Who are cricket’s emerging players? Every Wednesday, we will focus on ‘the next big thing’ in the sport and this week it’s Sussex’s big-hitting, top-order T20 talent Phil Salt…
“I’d go completely left-field; why not throw in someone, he’s 21 years old, he’s got a couple of hundreds, he’s an aggressive right-handed batsman, young Phillip Salt down in Sussex.”
August 22, 2018; England had just suffered a convincing 203-run defeat to India in the third Test at Trent Bridge, prompting the comment above from Sir Ian Botham, with the opening combination again a key cause for concern.
Keaton Jennings would average a paltry 18.11 from his nine innings in that series, while even the ever-reliable Sir Alastair Cook was struggling.
Cook, little did we know back then, was two Tests from retiring from international cricket and in the midst of a barren run, averaging 18.62 in 2018, before bowing out with a century at The Oval.
Botham was keen for a change. And, specifically, a change in approach – a more aggressive ball-striker at the top of the order – and for him to be a right-hander.
“I think a right-hand, left-hand combination would help England at the top,” said Botham. “I like the way Ed [Smith] is going with his selections and how he is prepared to throw in the youngsters.
“Someone like that [Salt]. Someone who comes in with no baggage. Why not try it?”
Despite the endorsement, sadly for Salt, the call-up never came. England eventually did indeed turn their attention to a couple of righties a year later, but in the form of Dom Sibley and Zac Crawley, along with the left-handed Rory Burns.
Sibley was very much deserving of England recognition following his formidable run-scoring in the 2019 county season. The 24-year-old Warwickshire opener was the only batsman to top 1,000 runs in Division One of the County Championship, scoring 1,324, averaging 68.68.
But Crawley’s call-up – talented though he is and as we’ve seen in his four Test caps so far – was somewhat more of a punt, in keeping with Botham’s theory, and suggests someone like Salt might not actually be too far from the selectors’ thinking.
Crawley, 22 years old, averages only 31.95 over his 42 first-class appearances for Kent so far, scoring four centuries.
Salt’s stats are not too dissimilar. Just a year older, the Sussex batsman averages just a smidge under 30 at 29.94, but has the same number of hundreds as Crawley, having played eight games fewer.
But what counted for Crawley, went against Salt.
Beefy’s comments in 2018 came at a time when Salt was very much in form, having struck a career-best 148, off just 138 deliveries, against Derbyshire that very week England were heading to a handy defeat at Trent Bridge.
That was one of two centuries for Salt that season as he scored 739 runs at an average of 30.79. Crawley tallied just 16 more runs across the season, hitting only one hundred. But, crucially, Kent got promoted, pipping Salt’s Sussex to second place.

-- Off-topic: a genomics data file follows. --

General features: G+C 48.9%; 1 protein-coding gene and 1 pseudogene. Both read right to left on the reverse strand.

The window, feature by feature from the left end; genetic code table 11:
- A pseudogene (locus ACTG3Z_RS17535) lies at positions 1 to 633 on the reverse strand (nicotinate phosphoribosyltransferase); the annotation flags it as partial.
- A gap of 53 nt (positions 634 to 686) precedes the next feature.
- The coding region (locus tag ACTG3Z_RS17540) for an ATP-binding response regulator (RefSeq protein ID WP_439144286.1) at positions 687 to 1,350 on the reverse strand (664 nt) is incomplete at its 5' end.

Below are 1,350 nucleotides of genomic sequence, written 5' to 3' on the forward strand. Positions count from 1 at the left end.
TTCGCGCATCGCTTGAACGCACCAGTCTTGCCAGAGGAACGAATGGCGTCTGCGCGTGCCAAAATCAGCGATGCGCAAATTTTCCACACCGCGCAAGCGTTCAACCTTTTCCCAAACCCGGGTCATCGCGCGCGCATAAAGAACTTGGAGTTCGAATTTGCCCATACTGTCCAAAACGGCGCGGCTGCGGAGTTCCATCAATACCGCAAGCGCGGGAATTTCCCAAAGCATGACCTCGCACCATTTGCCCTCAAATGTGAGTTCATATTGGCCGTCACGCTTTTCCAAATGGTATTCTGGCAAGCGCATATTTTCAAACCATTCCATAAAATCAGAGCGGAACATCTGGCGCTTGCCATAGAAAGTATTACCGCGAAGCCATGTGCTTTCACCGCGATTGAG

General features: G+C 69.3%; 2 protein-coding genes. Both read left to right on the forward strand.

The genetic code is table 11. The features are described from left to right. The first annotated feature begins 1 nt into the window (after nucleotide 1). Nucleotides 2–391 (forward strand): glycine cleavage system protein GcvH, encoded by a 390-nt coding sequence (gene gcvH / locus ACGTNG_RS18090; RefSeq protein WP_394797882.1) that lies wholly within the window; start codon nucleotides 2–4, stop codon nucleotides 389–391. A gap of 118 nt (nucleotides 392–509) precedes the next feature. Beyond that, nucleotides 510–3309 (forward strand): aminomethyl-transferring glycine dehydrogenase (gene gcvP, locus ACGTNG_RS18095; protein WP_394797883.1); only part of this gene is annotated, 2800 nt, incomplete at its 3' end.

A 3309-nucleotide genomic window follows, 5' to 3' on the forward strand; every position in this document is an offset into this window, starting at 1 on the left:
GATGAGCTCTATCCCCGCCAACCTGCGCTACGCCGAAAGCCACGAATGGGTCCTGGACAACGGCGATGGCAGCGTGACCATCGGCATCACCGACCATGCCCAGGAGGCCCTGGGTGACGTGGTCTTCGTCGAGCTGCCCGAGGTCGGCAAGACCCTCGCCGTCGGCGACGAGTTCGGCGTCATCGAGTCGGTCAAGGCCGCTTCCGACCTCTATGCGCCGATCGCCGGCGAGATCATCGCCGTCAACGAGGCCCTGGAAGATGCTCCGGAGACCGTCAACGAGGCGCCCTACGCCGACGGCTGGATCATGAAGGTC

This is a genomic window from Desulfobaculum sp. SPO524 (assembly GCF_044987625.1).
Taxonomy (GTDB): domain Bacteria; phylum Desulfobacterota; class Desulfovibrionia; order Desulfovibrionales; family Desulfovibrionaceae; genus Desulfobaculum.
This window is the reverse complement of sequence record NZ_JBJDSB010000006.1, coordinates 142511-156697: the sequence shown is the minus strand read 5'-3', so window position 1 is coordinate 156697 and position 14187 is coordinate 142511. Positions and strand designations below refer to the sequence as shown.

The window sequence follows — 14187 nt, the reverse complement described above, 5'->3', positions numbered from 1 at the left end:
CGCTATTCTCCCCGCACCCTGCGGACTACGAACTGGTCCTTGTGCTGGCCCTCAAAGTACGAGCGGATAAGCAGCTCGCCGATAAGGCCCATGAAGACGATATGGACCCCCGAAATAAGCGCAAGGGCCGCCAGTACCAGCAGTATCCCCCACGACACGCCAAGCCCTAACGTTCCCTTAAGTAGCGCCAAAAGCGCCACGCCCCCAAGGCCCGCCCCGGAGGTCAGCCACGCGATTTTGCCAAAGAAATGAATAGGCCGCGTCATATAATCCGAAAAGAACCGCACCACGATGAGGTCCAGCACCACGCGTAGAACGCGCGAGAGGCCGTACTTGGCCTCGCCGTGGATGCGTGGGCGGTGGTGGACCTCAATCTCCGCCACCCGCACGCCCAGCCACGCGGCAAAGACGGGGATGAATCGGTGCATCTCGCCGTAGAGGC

In 2019, Crawley returned 820 hard-earned runs in Division One cricket – eighth-highest among batsmen – to earn England honours, while Salt struggled to stand out for a Sussex side that stumbled to a sixth-placed finish, in large part due to a flimsy top-order.
But that doesn’t mean England recognition is far off for Salt.
He too received an international call-up last summer, but for the T20 squad in the pre-World Cup international against Pakistan that saw England rest a number of key names.
He didn’t play, with James Vince and Ben Duckett preferred, but it is an indication of where Salt’s strength is and where his greatest opportunity lies.
Salt is a key component in a star-studded Sussex T20 outfit that reached the final of the Blast in 2018 and the quarter-final stage last year, only to come unstuck both times against Moeen Ali’s Worcestershire.
Salt hit four fifties as he racked up 355 runs in 14 innings in 2018, at an average of 25.35 and whopping strike-rate of 172.33. He improved on those marks last year, with 406 runs across 13 innings at 36.90, his strike-rate only slightly dipping to 161.11.
It’s success which has caught the attention of the global T20 leagues, with opportunities opening up for Salt in the Pakistan Super League, the Caribbean Premier League and the Big Bash, where he impressed greatly, firing four fifties in his stint with the Adelaide Strikers.
Salt also earned one of the biggest contracts for The Hundred, drafted for £100k by Manchester Originals, showing how highly he is regarded.
A concern for the Sussex man, however, will be the fact that since his solitary England call-up, he has been leapfrogged in the pecking order by Dawid Malan – averaging over fifty in T20Is – and the tremendous T20 talent that is young Tom Banton.
With the 2020 T20 World Cup in Australia scheduled for October, Salt’s opportunity to make that squad may have come and gone, though any possible postponement due to COVID-19 may allow him another opportunity.
There’s also the likelihood that if England do play any cricket this summer, they’ll look to stretch their playing squad across the three formats.
There is talk of Joe Root’s Test team and Eoin Morgan’s white-ball outfit playing in series at the same time, with ODIs or T20 internationals played off the back of a Test finish.
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